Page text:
The Rockwood Files: Be someone’s Mister Rogers

By Gwen Rockwood, newspaper columnist and mama of 3

In more than 20 years of writing this column, I’ve never recommended a movie. Trained movie critics do it better than I ever could. Plus, people have different taste in movies. What one person thinks is great art or entertainment, another person thinks is a snooze.

But today I’m breaking my 20-year rule to tell you that the Mister Rogers documentary titled “Won’t You Be My Neighbor?” is so wonderful that, if you don’t see it, I’ll feel sad for you that you missed it. It’s that good.

I took our three kids to the movies to see it today. Even though they’ve seen reruns of the Mister Rogers Neighborhood show on PBS several times, I wasn’t sure they’d enjoy it. I didn’t know if it would feel relevant for their generation.

But we all sat through the 90-minute documentary glued to the screen and hanging on each soft-spoken word.

The documentary features original footage from the show, funny outtakes, and interviews with Mister Rogers, his cast and crew, his producers, as well as his wife and sons. It didn’t paint Fred Rogers as faultless. He had struggles and fears, as we all do. But he pressed on despite those fears because he knew how important it was to make something pure and helpful for the most tender of audiences.

This is a film that shows true devotion in motion – a man laser-focused on goodness who did as much as he could to make sure children saw examples of it on television, which was and still is a rare thing.

Even though kindness was the common thread for all his shows, Mister Rogers didn’t shy away from tough topics. He talked honestly to kids about subjects including anger, divorce, loneliness, self-control, racism, national tragedy, death and grief. He took on the tough stuff because he believed children should be respected and given not only age-appropriate information but also reassurance that they were safe and loved even when life is hard.

Throughout this documentary, I found myself smiling, laughing, nodding my head or wiping away tears – the kind that come when you feel moved by love in its truest sense, in its most unguarded moments.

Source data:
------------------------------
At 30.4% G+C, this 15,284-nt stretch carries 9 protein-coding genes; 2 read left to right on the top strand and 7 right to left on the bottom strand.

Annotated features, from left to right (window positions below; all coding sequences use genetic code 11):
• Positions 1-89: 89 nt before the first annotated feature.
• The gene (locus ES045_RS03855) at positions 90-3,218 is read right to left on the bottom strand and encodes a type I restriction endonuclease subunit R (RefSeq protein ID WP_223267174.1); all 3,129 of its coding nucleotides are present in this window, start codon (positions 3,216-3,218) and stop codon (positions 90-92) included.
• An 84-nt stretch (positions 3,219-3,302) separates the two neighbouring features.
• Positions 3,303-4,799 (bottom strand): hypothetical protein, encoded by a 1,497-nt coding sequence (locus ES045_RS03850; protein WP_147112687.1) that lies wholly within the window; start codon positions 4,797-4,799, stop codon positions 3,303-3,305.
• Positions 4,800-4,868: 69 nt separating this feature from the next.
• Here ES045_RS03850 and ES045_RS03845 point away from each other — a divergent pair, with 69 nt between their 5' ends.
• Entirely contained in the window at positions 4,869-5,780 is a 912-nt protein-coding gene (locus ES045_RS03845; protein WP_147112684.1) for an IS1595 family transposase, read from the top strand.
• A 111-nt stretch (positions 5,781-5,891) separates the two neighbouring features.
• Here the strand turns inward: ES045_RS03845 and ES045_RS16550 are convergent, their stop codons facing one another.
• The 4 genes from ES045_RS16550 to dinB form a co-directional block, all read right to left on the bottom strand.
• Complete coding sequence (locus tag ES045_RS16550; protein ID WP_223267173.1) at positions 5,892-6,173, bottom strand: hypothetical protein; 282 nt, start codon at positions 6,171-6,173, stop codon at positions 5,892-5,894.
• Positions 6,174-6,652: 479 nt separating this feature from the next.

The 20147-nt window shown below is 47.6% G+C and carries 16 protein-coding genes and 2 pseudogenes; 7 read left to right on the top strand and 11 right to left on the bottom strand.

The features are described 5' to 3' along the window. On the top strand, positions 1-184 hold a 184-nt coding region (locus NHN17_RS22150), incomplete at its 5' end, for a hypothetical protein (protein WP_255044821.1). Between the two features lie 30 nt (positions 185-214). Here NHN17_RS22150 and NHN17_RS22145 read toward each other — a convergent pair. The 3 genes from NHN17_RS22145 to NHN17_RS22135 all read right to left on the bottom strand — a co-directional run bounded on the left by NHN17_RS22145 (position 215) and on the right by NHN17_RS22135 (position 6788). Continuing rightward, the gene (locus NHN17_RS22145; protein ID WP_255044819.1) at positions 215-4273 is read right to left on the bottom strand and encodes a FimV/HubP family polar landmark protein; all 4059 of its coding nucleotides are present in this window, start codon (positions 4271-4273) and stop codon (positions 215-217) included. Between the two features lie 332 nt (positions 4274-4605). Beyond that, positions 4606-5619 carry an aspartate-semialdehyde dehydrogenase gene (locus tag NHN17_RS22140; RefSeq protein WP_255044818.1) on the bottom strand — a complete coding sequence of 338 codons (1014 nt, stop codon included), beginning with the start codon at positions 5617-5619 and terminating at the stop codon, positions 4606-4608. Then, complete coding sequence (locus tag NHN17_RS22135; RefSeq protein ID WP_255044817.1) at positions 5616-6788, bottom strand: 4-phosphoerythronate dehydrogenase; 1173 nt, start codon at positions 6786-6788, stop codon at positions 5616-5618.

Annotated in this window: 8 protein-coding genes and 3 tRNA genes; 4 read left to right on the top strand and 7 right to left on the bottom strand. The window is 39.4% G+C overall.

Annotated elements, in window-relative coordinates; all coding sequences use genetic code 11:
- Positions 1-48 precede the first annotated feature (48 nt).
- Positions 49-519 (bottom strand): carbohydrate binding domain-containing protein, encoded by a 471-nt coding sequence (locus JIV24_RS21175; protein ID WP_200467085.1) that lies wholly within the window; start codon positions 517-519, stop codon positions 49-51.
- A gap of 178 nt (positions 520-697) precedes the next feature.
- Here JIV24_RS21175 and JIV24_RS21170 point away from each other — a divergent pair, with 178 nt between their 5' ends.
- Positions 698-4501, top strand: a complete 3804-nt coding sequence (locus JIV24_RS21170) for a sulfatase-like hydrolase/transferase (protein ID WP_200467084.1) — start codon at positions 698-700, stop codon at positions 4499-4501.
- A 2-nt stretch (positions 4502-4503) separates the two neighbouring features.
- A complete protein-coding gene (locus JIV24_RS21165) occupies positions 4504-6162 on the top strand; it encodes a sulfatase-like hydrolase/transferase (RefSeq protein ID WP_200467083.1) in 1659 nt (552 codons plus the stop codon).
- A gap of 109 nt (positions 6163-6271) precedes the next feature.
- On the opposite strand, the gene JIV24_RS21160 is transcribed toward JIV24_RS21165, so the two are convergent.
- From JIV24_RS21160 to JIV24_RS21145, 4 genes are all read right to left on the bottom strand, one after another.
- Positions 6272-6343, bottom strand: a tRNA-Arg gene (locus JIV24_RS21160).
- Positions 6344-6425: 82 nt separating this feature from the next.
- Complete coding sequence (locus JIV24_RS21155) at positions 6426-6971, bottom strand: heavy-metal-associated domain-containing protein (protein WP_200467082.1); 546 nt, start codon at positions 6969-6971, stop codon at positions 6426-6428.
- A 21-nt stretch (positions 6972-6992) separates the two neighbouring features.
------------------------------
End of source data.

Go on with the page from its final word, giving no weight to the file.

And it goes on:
After the movie, I did some Mister Rogers research and found this quote from him that I love: “If you could only sense how important you are to the lives of those you meet; how important you can be to the people you may never even dream of. There is something of yourself that you leave at every meeting with another person.”

Everything about the documentary illustrates those words. Mister Rogers was on a mission – to convince everyone he met, in real life or through a television screen, that they are worthy of love and kindness, from themselves and from other people.

In a college graduation speech, he told the graduates that, amid all our striving to do more, be more and have more, the truth is that we are already “enough,” simply because we are children of God.

If you do see this film, I hope it does for you what it did for me. It reminded me that perhaps the greatest success we can have in life is not the kind splashed in headlines, listed in record books, or the kind that goes viral on social media. It’s the quiet kind of success that lives in the hearts of those we touch.

We should all hope that we can be someone’s Mister Rogers – a person who simply wants the best for others and loves them just the way they are. That kind of love and its impact lives on well beyond the time when television shows end or people pass away. That kind of success and legacy is eternal.

Gwen Rockwood is a mom to three great kids, wife to one cool guy, a newspaper columnist and co-owner of You can read more of Gwen’s work by clicking here to visit The Rockwood Files.